This op-ed of mine against right-to-work-for-less ran in today's Huntington Herald-Dispatch.
One piece of legislation likely to be considered in West Virginia in 2016 is misleadingly called "right to work," or RTW. It really has nothing to do with that right but a lot to do with targeting all working families. It's more like "right to work for less."
According to current law, if most eligible workers in a private-sector job vote to join a union in a National Labor Relations Board election, all belong.
And all benefit from wages, benefits, conditions and representation in grievances that membership provides. RTW would weaken unions and ultimately all workers by allowing some to benefit without contributing.
So why care? Consider the following:
1. RTW undermines labor standards. Union workers are likely to earn living wages and benefits that make for a stable family - benefits like health care, sick days, vacations and pensions. Unions also help set the standards for nonunion employers. This is known as the spillover effect. RTW laws would reduce union membership and ultimately weaken the position of all workers.
2. Unions fought for years for policies we sometimes take for granted, like abolition of child labor, overtime laws, basic safety regulations. Weakening unions makes it easier to undermine these programs and policies.
3. Upper Big Branch is an extreme example of what can happen if unions are taken out of the picture. UBB was originally a union mine. After acquiring it, Massey made promises and the union was decertified. Without a union, workers had little voice about working in unsafe conditions. We know what happened next.
4. RTW undermines the democratic process. If workers want to form a union, they have to win an election, which is often difficult due to intimidation by employers. If they win, the union represents all eligible members, who benefit from collective bargaining. If workers believe the union no longer serves their interests, they have another election to decertify it. RTW short circuits this, allowing people to benefit without paying dues.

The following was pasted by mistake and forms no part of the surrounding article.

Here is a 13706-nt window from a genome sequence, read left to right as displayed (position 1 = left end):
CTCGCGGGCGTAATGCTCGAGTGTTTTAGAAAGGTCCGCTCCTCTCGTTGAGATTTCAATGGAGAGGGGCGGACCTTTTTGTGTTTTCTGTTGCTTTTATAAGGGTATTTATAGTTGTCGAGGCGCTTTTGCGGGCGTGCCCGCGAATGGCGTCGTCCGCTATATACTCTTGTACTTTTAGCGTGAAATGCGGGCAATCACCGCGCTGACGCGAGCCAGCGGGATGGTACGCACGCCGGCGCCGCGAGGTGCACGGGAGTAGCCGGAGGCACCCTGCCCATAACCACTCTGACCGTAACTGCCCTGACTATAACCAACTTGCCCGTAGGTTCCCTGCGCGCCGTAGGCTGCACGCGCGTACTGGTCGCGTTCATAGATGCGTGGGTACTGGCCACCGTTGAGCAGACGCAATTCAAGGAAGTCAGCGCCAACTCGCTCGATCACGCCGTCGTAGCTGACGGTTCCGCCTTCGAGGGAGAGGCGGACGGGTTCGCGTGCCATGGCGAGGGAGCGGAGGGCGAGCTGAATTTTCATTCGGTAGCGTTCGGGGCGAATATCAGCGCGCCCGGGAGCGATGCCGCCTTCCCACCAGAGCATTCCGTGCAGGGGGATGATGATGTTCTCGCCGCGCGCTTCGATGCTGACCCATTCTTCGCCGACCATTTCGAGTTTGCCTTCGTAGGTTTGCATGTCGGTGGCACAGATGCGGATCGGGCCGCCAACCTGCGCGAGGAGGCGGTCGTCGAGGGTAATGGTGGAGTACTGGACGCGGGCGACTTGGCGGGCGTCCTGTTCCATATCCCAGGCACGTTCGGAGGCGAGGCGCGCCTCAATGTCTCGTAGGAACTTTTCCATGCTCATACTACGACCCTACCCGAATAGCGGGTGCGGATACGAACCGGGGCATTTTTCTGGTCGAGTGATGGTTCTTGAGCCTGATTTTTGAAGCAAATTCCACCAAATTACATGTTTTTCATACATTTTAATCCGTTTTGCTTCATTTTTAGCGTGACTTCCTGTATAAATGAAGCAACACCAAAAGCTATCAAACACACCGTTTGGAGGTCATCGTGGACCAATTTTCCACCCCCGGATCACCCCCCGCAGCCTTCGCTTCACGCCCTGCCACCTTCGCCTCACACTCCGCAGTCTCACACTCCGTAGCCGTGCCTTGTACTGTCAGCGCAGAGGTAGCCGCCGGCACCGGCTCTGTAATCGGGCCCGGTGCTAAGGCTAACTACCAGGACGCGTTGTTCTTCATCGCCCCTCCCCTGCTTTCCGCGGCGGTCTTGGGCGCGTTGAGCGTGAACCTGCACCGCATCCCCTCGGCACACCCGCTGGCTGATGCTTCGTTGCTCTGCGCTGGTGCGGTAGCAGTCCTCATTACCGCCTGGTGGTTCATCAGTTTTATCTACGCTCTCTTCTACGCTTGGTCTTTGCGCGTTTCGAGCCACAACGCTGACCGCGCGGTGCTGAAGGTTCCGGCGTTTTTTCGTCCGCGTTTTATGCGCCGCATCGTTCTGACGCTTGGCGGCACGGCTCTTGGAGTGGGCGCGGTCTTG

5. This creates a free rider problem. The union is obligated to bargain for and represent all eligible employees in grievances. But with RTW, some benefit without contributing. This has the effect of ultimately weakening the union, its bargaining power and the benefits it can gain.
6. If workers object to union political activities, they can become a "Beck objector" (the name comes from a court case). This means they can only pay for the costs associated with their representation.
7. If you look at multiple measures of quality of life, RTW states don't come off very well. A while back, Politico came up with a ranking for 50 states and the District of Columbia, looking at things like income, life expectancy, education and graduation levels, crime etc. Only three of the top 10 were RTW, while all five of the lowest were. RTW states made up nine of the top 25 but 15 of the bottom. While Politico didn't explicitly look at labor laws, this at least suggests that RTW isn't a cure-all.
8. Finally, it comes down to whether we want to take the low road or the high road to West Virginia's future. The low road means weakening labor standards and supporting policies that reduce wages and benefits for working people. A high-road approach would aim at lifting people up and dealing with critical problems like education, workforce development, infrastructure, etc.
This shouldn't be a partisan issue. As the libertarian Foundation for Economic Education put it, "Right-to-work laws limit workers' and employers' freedom of contract. They prevent workers and employers from making mutually beneficial agreements. They don't belong in a free society."